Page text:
Posted: Thursday, October 28, 2010 8:45 AM
(Tinley Park) SouthtownStar via Associated Press
BARRINGTON HILLS, Ill. (AP) -- When they arrived at the Barrington Hills farm, they were starving, lethargic and covered in burdock.
They had skin rashes, knee injuries and a profound fear of humans. One was blind in its left eye. Another was the size of a 3-month-old even though it was more than a year old.
But just a month after their rescue from a horse farm in Crete, all 11 equines -- 10 quarterhorses and one Welsh pony -- were healthy, active and ready to be adopted.
"They're beautiful animals, and if they weren't subjected to neglect, they'd probably go for thousands of dollars," said Donna Ewing, founder and president of Hooved Animal Rescue and Protection Society, a nonprofit organization referred to as HARPS.
HARPS's mission is to protect and rehabilitate horses and other hooved animals through investigation, impoundment, legislation and education. Ewing started the first such facility in the United States.
Her place is a safe haven in a troubled animal world. She takes in neglected, starved and abused creatures and gives back healthy, functioning, beautiful animals.
Though she's already sunk thousands into the care of the horses, Ewing said a minimal adoption donation of $200 per horse will enable her and her daughter, Ronda Ewing, to continue their work.
In addition to horses, the women have in their care a llama, a donkey, a potbellied pig, assorted dogs and several goats, including Clementine, who was saved from a hoarder situation in Tinley Park five years ago.
All of the farm animals on their spacious 30-acre property are rescues. The Crete rescue has put them at capacity.
Of course, Ewing said, more than money, she wants to ensure that each horse gets placed in a caring environment, with people who understand and are capable of taking care of horses.
The Crete saga is becoming all too familiar these days, she said.
When people fall on tough times, their pets suffer, too. Animal shelters are packed with proof.
But horses can't be dropped at the local shelter. There are, in fact, few options for horse owners who encounter economic hardship.
Such was the story of these 11 horses. They were owned by a Jose Nevarez, of Lowell, Ind. He used the animals in a traveling rodeo.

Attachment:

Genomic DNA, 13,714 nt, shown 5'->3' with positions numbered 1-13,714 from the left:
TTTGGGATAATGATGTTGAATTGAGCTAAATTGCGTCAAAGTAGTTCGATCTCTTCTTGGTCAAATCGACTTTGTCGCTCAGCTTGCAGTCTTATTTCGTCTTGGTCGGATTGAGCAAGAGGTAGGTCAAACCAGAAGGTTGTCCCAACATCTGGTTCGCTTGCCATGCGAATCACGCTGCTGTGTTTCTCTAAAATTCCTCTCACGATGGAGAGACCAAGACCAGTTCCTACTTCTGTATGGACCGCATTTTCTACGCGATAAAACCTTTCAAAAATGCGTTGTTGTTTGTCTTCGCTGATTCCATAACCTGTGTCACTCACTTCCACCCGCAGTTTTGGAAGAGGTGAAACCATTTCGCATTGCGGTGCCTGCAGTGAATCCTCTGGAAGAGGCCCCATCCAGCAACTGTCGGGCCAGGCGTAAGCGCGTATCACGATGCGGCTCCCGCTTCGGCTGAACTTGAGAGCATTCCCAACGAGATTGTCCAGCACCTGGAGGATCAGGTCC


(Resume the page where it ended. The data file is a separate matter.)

Ewing said Nevarez lost his job and eventually his farm and was left in a difficult predicament.
He couldn't care for the animals anymore. He was unable to sell them. He couldn't even afford to have them euthanized, a procedure that can cost upwards of $400 per animal, Ewing said.
Nevarez worked out an agreement to leave the horses for a month at a farm on Exchange Road in Crete. The owner of that farm was living in Texas but had tenants on the property.
Several passers-by alerted investigator Phyllis Piunti, of Crete, that the horses appeared to be in distress.
When Piunti arrived on the scene in early July, the animals were already hungry and thirsty. She promptly contacted Ewing and arrangements were made to immediately transport a mare and foal to HARPS.
"They scored a 1 1/2 on a scale of 10," Piunti said. "If they had stayed much longer they would have died."
The other horses, which scored between a 2 and 3, could not be shipped to the Barrington shelter until they received clearance from a veterinarian.
Meanwhile, Nevarez was also contacted. He agreed to relinquish ownership, thus avoiding charges of animal neglect and abandonment, Piunti said.
Over the summer, Ewing provided Piunti with feed for the remaining nine horses. Piunti also arranged for a veterinarian to make regular medical checks.
Despite their best efforts, the horses were succumbing to the bad conditions.
"After Phyllis showed me pictures of these emaciated animals in August, I said let's get an emergency health pass for them or they're going to die," she said.
On Sept. 9, the remaining horses arrived at HARPS. Ewing put them on a special high protein diet that called for seven feedings a day.
"It was around the clock," she said. "We were also fortunate to have lush pastures this summer. There's nothing better than fresh grass for them."
Several of the animals also had to be treated for medical conditions, including injuries that had gone unattended and skin conditions brought on by being left outside in the rain.
The treatment worked and all of the horses have recovered.
"We need to place at least eight of them by winter," Ewing said. "We just don't have the time to give each animal the care it needs on a daily basis."
Though she tries to remain detached, Ewing admits it is difficult to part with the animals that she has nursed back to health.
"It's horrible, but I don't want to become a collector like those hoarders. And I've got to make room for the next batch."
Mostly, she said, "I want these guys to be ridden, to be enjoyed, to be loved."
Information from: Southtown Star, http://www.southtownstar.com
Copyright 2010 The Associated Press.